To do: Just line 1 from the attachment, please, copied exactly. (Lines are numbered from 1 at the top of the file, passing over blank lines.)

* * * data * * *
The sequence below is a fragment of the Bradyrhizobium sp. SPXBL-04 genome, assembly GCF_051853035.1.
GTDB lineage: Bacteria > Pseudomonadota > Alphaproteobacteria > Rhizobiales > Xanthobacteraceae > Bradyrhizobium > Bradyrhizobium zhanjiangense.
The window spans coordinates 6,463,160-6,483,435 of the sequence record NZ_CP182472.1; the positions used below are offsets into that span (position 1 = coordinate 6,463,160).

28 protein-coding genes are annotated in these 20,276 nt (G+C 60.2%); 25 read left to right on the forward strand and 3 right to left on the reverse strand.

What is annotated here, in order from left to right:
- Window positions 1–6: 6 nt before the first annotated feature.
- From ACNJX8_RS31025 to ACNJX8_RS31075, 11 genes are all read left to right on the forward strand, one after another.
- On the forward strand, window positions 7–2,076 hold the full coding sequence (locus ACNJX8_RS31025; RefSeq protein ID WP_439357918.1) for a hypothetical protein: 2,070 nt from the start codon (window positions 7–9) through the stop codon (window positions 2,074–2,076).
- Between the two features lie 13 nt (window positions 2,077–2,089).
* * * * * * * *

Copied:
The sequence below is a fragment of the Bradyrhizobium sp. SPXBL-04 genome, assembly GCF_051853035.1.